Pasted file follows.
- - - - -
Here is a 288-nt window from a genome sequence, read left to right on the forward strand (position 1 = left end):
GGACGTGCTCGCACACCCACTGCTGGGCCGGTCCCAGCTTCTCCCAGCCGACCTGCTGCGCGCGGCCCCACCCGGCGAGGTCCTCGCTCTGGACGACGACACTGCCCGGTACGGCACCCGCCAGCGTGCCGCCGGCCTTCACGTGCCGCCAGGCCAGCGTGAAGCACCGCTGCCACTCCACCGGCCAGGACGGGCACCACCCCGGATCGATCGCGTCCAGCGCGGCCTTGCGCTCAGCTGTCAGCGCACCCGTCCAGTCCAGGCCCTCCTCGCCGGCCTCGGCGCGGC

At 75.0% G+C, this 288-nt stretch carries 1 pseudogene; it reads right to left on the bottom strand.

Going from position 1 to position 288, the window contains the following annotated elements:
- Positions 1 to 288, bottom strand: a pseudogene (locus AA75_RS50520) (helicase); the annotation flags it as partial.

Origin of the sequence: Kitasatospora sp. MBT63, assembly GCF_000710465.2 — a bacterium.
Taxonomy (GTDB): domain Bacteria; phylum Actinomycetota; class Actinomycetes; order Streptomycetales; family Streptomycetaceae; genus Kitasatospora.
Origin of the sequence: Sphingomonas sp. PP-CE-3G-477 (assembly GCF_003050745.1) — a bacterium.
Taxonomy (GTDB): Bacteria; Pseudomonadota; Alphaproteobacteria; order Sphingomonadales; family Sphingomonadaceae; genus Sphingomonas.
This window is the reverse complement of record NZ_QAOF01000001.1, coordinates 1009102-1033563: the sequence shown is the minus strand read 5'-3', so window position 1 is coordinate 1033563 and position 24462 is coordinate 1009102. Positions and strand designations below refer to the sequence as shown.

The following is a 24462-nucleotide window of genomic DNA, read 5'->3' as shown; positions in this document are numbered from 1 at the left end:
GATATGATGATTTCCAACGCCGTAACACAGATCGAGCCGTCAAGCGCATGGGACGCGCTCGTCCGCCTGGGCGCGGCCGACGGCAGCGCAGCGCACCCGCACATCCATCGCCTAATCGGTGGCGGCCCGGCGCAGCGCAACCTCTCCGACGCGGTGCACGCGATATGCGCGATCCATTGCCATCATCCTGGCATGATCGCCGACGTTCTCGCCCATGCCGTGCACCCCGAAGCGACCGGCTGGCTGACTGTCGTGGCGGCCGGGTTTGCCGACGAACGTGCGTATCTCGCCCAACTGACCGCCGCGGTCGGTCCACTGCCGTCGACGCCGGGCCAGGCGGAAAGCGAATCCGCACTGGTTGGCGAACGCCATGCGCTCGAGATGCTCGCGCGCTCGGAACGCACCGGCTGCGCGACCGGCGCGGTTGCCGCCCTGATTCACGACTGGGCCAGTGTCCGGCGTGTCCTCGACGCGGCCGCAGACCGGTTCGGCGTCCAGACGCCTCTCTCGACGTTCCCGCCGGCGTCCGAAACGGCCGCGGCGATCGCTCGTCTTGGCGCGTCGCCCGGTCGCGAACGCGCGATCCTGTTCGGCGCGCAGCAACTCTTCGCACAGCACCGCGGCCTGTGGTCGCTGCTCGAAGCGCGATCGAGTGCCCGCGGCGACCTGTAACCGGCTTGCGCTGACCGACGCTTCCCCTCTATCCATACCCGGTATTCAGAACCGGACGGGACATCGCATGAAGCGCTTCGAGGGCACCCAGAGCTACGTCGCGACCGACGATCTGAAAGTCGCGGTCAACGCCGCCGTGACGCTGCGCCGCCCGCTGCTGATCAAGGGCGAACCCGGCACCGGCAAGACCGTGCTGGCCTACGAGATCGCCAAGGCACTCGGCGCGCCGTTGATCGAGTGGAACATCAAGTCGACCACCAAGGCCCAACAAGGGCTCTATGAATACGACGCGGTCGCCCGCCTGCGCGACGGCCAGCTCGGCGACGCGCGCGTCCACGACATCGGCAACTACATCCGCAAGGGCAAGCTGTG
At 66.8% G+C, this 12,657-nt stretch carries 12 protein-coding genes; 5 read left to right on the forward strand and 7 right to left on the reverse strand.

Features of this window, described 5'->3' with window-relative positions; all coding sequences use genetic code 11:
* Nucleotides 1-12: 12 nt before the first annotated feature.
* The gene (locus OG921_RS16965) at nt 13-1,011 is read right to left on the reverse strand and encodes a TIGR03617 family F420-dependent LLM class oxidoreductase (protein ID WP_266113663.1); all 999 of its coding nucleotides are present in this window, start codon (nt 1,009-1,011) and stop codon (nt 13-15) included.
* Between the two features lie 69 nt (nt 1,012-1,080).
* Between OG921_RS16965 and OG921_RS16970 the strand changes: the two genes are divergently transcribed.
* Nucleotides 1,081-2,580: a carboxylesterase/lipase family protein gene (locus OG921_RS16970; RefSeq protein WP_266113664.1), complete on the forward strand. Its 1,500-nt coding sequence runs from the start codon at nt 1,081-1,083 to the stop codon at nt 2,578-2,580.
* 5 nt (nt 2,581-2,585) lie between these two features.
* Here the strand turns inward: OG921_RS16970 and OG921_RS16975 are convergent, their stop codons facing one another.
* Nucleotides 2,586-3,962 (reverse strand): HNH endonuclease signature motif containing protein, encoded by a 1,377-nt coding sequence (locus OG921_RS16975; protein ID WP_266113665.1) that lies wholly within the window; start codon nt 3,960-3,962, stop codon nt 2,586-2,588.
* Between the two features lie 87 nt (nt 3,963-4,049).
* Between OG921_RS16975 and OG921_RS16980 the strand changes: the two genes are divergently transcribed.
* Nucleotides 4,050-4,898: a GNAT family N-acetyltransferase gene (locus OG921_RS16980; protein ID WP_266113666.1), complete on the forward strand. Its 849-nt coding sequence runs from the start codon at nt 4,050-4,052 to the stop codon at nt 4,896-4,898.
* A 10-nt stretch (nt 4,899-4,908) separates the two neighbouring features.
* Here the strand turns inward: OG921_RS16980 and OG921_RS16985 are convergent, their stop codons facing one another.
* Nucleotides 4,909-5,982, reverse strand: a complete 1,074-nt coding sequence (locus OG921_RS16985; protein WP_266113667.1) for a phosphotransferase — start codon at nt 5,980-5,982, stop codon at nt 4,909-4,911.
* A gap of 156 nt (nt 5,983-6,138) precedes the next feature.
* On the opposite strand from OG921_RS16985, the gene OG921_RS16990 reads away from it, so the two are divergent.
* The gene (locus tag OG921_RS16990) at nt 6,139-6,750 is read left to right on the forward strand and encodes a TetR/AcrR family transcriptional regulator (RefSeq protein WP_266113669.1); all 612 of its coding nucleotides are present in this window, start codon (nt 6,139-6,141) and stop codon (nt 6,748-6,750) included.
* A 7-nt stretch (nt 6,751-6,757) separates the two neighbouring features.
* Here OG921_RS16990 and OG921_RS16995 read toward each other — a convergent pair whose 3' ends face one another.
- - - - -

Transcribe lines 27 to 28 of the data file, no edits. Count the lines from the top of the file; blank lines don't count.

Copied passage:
* Here the strand turns inward: OG921_RS16980 and OG921_RS16985 are convergent, their stop codons facing one another.
* Nucleotides 4,909-5,982, reverse strand: a complete 1,074-nt coding sequence (locus OG921_RS16985; protein WP_266113667.1) for a phosphotransferase — start codon at nt 5,980-5,982, stop codon at nt 4,909-4,911.